In IdIOHandler in all versions of Read/Write for integers we have parameter AConvert: Boolean = True . I wonder in which cases it is useful to have AConvert= False? If we are interest in reliable tcp/ip protocol we have to run pairs of HostToNetwork and NetworkToHost calls. I mean we shouldn't do any assumptions about endianness of both client and server.
Sergey
@icegood
I also converting one project fro indy9 to indy10. And i wonder, whether should i create new component ioHandler (i beleive TIdIOHandlerStack) for old TIdFTP component? Or Indy does it for me?
mezen
@mezen
If you dont set an explicit IOHandler to your component (TidTFP, TidHTTP, etc.), Indy creates an own default IOHandler. But if you need TLS Support, you have to set an openssl io handler.
Remy Lebeau
@rlebeau
@icegood MOST binary-oriented protocols want multi-byte integers to be transmitted in network byte order, so AConvert defaults to True to ensure outgoing integers are sent in network byte order, and incoming integers are returned in host byte order. But, there are some protocols that don't specify/require network byte ordering. AConvert is provided as an option for those cases where integers are not transmitted in network byte order. Yes, that is rare, but such protocols do exist.
@mezen that is typically true. However, to be more accurate, you are not limited to just OpenSSL, any SSL IOHandler will do, OpenSSL is just the default provided by Indy. And while all Indy TCP clients will create and assign a default non-SSL IOHandler object for you if one is not already assigned, there is currently only one component, TIdHTTP, that will actually create a default SSL IOHandler object for you.
Sergey
@icegood
hi again. Is $ENDIAN_BIG defined in delphi or indy?
The problem on why i ask is how correctly pass WideString type?
Sergey
@icegood
Hmm, i found smth strange in OpenSSL (not for fix just knowledge sharing). If i wait more 20 sec right before call of SSL_connect(fSSL) in TIdSSLSocket.Connect i do obtain SSL_ERROR_SYSCALL.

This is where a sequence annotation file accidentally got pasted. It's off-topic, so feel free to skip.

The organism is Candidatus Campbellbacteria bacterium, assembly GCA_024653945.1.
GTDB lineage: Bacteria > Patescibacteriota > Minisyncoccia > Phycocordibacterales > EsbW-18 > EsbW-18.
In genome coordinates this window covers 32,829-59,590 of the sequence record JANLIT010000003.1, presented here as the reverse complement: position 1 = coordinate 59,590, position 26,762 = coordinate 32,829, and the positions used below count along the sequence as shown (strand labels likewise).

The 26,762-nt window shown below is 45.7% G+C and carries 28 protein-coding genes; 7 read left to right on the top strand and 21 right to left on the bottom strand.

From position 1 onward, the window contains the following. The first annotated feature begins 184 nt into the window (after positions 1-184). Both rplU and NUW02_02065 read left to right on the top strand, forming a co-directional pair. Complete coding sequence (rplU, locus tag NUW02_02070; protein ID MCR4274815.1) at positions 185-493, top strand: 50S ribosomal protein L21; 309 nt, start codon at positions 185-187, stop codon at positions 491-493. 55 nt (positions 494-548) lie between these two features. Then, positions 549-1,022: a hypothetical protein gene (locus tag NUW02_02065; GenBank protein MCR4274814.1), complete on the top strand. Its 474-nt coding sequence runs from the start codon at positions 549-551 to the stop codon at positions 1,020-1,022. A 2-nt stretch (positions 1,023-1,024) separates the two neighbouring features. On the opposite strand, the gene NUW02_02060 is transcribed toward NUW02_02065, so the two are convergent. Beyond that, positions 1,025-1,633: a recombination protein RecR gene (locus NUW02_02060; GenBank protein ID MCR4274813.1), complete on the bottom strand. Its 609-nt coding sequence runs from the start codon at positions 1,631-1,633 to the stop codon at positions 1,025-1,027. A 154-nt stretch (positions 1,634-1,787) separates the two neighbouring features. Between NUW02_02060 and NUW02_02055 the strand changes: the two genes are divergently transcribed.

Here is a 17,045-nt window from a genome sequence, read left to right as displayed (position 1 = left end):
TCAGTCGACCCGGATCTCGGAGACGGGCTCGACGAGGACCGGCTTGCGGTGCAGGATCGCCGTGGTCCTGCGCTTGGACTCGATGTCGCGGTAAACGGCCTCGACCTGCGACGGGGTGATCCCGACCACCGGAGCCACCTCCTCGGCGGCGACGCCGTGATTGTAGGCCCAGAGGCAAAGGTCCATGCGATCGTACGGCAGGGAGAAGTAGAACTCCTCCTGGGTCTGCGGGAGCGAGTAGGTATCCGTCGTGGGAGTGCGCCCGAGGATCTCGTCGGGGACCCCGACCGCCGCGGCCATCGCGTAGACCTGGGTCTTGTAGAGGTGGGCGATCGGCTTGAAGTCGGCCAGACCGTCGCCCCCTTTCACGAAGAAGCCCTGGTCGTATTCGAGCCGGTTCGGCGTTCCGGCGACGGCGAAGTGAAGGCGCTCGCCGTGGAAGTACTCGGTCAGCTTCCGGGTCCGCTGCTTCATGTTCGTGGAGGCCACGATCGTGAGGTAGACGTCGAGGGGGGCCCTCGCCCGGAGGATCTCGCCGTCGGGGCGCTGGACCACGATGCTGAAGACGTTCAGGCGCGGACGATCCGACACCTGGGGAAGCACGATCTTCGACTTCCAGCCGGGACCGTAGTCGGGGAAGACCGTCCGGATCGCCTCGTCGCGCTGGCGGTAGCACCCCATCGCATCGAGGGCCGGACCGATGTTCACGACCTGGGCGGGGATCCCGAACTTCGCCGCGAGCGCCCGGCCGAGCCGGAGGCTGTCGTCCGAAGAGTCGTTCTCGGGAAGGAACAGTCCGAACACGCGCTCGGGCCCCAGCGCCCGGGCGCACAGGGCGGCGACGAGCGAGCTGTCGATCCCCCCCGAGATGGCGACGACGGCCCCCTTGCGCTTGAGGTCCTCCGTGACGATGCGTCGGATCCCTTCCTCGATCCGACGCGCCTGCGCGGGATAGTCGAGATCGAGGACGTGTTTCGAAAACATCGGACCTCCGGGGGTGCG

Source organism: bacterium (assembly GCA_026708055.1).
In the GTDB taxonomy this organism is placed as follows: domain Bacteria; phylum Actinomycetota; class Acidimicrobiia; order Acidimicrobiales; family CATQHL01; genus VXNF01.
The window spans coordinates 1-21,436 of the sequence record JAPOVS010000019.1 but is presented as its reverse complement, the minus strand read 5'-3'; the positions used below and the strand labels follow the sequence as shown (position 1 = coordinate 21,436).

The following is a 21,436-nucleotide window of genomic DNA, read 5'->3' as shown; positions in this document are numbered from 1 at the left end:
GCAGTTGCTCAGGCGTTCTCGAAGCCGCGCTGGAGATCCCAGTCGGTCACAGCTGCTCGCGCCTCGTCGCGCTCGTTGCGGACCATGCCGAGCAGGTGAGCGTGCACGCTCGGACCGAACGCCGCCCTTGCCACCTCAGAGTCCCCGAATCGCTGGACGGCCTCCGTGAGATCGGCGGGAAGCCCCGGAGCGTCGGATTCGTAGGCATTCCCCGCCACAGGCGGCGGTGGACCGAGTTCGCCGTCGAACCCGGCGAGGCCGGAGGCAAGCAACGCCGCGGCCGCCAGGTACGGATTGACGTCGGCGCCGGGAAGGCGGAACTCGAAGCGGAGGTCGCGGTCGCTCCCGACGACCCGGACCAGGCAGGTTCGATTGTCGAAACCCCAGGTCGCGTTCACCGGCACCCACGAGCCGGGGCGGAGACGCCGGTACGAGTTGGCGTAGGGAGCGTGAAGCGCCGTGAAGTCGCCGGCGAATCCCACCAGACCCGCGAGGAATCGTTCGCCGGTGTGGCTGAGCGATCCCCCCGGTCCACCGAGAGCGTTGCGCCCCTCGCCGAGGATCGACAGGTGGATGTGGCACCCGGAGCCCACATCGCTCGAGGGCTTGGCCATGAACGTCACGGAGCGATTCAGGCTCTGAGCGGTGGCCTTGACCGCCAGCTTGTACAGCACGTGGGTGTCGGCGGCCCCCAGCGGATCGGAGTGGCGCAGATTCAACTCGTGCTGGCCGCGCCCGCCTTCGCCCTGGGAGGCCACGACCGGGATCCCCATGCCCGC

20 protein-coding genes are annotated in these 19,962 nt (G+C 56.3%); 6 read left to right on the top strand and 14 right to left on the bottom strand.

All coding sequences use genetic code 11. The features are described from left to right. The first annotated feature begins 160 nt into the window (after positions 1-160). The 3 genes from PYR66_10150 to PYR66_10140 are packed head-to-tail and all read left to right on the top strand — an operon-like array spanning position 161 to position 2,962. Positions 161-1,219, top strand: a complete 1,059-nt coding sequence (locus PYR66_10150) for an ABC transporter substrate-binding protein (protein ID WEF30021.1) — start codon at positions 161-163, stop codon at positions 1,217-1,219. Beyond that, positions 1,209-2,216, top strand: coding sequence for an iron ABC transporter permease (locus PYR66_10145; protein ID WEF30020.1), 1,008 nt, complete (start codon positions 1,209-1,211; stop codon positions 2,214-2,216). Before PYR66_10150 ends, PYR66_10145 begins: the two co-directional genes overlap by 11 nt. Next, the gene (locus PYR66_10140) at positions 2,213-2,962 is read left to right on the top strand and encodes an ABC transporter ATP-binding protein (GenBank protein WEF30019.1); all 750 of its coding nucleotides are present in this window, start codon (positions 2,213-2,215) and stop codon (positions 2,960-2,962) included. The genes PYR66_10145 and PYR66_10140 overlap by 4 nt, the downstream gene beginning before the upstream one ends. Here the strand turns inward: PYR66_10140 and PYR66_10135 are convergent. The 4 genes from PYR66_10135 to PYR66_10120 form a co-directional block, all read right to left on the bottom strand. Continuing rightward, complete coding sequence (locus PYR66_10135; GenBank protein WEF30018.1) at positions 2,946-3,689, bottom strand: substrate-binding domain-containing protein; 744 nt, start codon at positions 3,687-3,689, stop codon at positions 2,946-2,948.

@rlebeau , i read both http://stackoverflow.com/questions/35987485/eidosslconnecterror-error-connecting-with-ssl-eof-was-observed
and your comment in TIdSSLSocket.Connect regarding that but my case is not in negotiation. Actually if i omit that time delay then connection is OK!
Remy Lebeau
@rlebeau
@icegood ENDIAN_BIG and ENDIAN_LITTLE are defined by the FreePascal compiler. The Delphi compiler does not define endianess conditionals, so Indy manually defines ENDIAN_LITTLE for Delphi. Either way, you don't need to worry about endianess to work with WideString (or UnicodeString in D2009+). Indy deals with endianness internally when needed.
Remy Lebeau
@rlebeau
@icegood why are you making Indy wait 20s before letting it call SSL_connect()? Maybe you are encountering an error due to the default 30s timeout assigned by TIdSSLIOHandlerSocketOpenSSL.OpenEncodedConnection()
Sergey
@icegood
No, Remy. I'm just waiting in debugger
Jeroen Wiert Pluimers
@jpluimers
@rlebeau the thing here is that the other ends are embedded devices with firmwares that sometimes are not that well implemented. Solving this has been suspended until I've worked around https://plus.google.com/+JeroenPluimers/posts/Nze9sDEFb7S but I will get back on it later.
Sergey
@icegood
@rlebeau I don't actually see how Indy works with WideString. The only way i see that there is an overriden version of TIdIOHandler.Write for type=string. But i have rather old version of Delphi with 1-byte sring, so i wonder how in such a system Indy would know how correctly deal while writting WideString?
Remy Lebeau
@rlebeau
@icegood my point is, by making Indy wait before it calls SSL_connect(), you are delaying the SSL/TLS handshake, and the underlying socket, or even the other party, may time out and fail the connection, which will then be reported by OpenSSL when it finally tries to finish the handshake.